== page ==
To deepen the mystery, there seems to be a phenomenon that some have labeled “the copy cat effect,” alternatively referred to as “the contagion effect” Goethe’s novel, “The sorrows of Young Werther.” (1774), illustrates this. The protagonist shoots himself over a doomed love affair at the end of the book. It has been reported that over two thousand people used the same method to kill themselves shortly after reading the novel. The same phenomenon, perhaps without such elevated numbers, is still reported today when a teen-ager, for example, commits suicide. It is not uncommon for several of his friends or other members of the same school system to follow suit over the next few days and weeks. When celebrities commit suicide we see another trigger leading to a heightened number of suicides that follow.

From a psychiatric perspective the most common psychological problems that serve as a prelude to suicide are depression, bipolar disorder (also known as manic-depression) and substance abuse. Most people who commit suicide are, in fact, depressed. However, this is manifest to varying degrees and there are people who are skilled at masking their mood when in public. This is particularly sad since depression is treatable through the proper medication and psychotherapy or a combination of both. Much more often than not it is transient. The depression is often induced by a loss of some kind, such as the death of a loved one or a ruptured relationship. Feelings of guilt and shame, failure, great stress, and the loss of a fortune have been known to lead to suicides. Modern psychiatry attributes much of depression to chemical imbalances in the brain, although the interaction between mind and biology are difficult to disengage, as they appear to be interrelated. During America’s economic “Great Depression,” many men jumped from tall building to their deaths when they lost their fortunes in the economic crash. Suicide has been described, ironically, as “a permanent solution to a temporary problem.”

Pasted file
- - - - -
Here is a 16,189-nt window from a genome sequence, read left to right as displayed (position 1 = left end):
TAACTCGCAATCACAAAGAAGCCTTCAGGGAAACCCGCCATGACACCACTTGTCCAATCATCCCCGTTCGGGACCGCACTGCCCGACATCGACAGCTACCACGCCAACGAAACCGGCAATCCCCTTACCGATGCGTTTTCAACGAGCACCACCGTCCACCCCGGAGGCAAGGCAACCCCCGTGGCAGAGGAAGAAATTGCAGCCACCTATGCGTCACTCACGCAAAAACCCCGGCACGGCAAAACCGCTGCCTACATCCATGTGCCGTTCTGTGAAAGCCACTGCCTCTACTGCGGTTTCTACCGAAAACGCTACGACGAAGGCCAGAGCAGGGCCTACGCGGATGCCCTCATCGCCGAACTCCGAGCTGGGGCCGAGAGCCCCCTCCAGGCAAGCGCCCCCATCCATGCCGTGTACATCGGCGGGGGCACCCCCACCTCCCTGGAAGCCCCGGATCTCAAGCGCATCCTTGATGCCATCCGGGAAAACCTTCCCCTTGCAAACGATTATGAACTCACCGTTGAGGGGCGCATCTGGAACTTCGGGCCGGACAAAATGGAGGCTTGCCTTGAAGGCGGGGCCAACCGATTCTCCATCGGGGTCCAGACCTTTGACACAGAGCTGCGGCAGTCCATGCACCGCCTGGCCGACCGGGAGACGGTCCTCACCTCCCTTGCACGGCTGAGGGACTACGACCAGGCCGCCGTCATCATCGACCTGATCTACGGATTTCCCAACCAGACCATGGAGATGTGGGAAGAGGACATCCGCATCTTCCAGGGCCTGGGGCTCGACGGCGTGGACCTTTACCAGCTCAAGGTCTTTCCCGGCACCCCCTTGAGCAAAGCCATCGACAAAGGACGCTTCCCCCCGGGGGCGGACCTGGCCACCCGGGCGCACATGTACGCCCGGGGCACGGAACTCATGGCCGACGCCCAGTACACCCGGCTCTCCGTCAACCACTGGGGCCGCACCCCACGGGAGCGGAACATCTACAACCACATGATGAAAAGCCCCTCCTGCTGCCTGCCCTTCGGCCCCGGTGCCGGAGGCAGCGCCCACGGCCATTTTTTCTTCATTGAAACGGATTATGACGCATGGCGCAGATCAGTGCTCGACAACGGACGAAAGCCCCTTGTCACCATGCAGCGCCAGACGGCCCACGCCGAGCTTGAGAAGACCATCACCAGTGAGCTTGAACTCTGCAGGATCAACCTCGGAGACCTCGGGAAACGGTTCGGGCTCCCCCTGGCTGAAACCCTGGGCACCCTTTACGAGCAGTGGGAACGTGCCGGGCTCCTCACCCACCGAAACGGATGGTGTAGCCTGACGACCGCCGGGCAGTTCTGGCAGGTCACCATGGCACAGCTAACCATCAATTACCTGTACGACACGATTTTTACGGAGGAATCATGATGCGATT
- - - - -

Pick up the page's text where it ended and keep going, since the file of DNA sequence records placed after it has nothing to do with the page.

Unfortunately, those who are successful at taking their own lives are no longer available to be interviewed in order to obtain information about the specific thoughts, feelings, and motivations they experienced. This can only be garnered by what is referred to metaphorically as a retrospective autopsy. Some, however, leave letters that provide those left behind and those who study suicide with insights. There are letters designed to relieve family members of any guilt they may have, while others have a hostile tone, hoping to hurt those at whom they are angry for perceived offenses and abuses. Still others merely leave instructions about how they wish their funerals to be conducted. Retrospective autopsies are also aided by diary entries, e-mails written within the preceding weeks, interviews with family, friends, teachers, colleagues, lovers or former lovers, and counselors or therapists.

Fortunately, many attempts at suicide are failed ones and information has been gained by speaking with survivors. People representing failed attempts are often relieved and with the proper care and treatment have gone on to live full, productive, and satisfying lives. Nevertheless, the mystery of suicide lives on.

Article Source: http://www.redsofts.com/articles/

Hugh Rosen is the author of Silent Battlefields. Visit his Web site http://www.hughrosen.com to learn more about his novel of second generation Holocaust survivors.